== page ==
University of Stavanger and Norwegian University of Science and Technology Win Drillbotics Competition
Drillbotics announced the winners for the 2021–2022 competition. Students from the University of Stavanger (UiS) won the Group A competition and the Norwegian University of Science and Technology (NTNU) won the Group B competition.
Drillbotics is an international competition for universities to design and build a small drilling rig that uses sensors and control algorithms to autonomously drill a rock sample provided by SPE’s Drilling Systems Automation Technical Section (DSATS). This year’s competition offered the teams a choice between building a physical rig or a virtual model and winners from both groups were selected.
Group A. In this group, teams created a virtual rig model to drill a virtual directional well. They provided automation and control algorithms similar to their physical counterparts, including rig actions and responses, and bit/bottomhole assembly interactions with the wellbore while monitoring the performance of the drillstring and the rig. They integrated the model to the effects of drilling a directional well in this virtual setting. During the competition, teams were given the targets immediately before the start of the contest and had to autonomously calculate the optimum well path.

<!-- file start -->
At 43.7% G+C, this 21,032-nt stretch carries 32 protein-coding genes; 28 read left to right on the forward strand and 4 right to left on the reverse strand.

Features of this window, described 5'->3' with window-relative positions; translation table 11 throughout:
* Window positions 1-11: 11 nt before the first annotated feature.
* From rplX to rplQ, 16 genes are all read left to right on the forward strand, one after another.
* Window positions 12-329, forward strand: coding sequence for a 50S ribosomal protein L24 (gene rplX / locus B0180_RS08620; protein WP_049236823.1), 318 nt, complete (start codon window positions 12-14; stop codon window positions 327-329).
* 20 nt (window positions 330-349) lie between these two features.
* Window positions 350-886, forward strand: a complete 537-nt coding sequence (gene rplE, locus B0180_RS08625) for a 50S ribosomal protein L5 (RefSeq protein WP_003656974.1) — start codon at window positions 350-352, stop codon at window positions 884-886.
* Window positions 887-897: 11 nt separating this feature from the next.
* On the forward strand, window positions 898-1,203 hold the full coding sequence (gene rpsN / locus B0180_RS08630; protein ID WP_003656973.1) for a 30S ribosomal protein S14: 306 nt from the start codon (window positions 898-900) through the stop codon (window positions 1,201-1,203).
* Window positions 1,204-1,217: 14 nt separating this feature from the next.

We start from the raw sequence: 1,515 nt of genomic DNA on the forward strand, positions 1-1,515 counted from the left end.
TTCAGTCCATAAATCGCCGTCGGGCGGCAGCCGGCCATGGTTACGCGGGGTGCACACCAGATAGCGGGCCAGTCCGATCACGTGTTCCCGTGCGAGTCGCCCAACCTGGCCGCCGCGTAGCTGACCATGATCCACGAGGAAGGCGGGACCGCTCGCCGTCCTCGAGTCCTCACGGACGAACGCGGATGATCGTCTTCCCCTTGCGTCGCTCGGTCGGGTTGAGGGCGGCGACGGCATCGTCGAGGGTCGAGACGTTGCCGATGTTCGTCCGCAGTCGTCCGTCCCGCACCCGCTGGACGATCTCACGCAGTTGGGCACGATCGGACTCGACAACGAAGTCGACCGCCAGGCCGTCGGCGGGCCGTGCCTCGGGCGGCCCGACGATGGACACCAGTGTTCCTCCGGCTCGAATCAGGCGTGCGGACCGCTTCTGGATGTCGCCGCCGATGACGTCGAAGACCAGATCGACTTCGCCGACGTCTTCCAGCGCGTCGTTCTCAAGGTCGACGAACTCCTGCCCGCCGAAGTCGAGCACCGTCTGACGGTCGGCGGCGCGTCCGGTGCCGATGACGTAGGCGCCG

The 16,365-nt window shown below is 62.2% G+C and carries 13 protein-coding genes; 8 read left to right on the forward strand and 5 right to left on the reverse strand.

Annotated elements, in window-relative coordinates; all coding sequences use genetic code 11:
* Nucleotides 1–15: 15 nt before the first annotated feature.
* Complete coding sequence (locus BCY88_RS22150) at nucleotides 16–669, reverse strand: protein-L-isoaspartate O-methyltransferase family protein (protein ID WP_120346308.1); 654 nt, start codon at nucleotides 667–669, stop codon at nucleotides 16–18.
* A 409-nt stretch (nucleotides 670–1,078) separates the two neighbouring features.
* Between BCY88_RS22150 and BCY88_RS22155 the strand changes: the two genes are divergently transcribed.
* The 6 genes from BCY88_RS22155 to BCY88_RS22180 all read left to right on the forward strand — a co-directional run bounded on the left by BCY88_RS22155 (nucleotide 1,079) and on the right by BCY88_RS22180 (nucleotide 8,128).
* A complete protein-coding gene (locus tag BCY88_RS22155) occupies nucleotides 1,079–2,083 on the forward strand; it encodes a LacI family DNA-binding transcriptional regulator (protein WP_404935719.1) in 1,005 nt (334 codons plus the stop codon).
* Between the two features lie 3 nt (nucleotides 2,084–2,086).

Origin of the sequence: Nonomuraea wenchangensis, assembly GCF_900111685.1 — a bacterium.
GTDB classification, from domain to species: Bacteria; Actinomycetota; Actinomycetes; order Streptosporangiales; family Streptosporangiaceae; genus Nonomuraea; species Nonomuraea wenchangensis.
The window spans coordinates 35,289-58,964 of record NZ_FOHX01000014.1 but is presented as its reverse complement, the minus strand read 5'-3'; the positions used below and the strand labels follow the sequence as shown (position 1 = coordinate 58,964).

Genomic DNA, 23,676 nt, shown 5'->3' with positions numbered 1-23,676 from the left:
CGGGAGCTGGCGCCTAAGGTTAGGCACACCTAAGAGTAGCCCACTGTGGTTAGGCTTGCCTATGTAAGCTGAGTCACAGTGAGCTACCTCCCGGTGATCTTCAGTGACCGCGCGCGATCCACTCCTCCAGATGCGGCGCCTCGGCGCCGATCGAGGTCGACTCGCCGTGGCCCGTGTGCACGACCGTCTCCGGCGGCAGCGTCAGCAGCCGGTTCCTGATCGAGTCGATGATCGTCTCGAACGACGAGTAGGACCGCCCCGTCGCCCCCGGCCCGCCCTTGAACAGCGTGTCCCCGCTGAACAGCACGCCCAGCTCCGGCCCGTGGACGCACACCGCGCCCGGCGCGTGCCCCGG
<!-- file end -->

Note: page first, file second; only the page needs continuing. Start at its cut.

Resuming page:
The UiS team created a model of a full-scale rig to drill a directional well through multiple targets. UiS included several modules in their model with the following components: torque and drag, bottomhole pressure, formation-based modeling, ROP nonlinear constrained optimization, RSS simulator trajectory control using reinforcement learning, MPD optimization, data analytics and preprocessing, and formation classification.
Members of the UiS team were Ali Tahir, Fazlul Haque, Akber Hossain, Reynel Villabona González, Alina Shashel, Miguel Fernandez Berrocal, Emre Baris Gocmen, and Muhammad Usama.
Group B. In this group, teams designed, built, and operated a physical rig to drill a directional well autonomously. Teams had to understand the drilling equipment, downhole dysfunctions, and mitigation strategies as well as how to build a control system with real-time algorithms.
The NTNU team built and operated a physical rig to drill a directional well through multiple downhole targets. They used a titanium rod inside the aluminum drillpipe with the rod rotating the bit and the drillpipe adjusting azimuth. The team also created a digital twin of their rig to tune and develop their control models.
Members of the NTNU team: Luis C Alvarez, Mikaela Solberg, Jarle Ness, and Henrik Helgeland.
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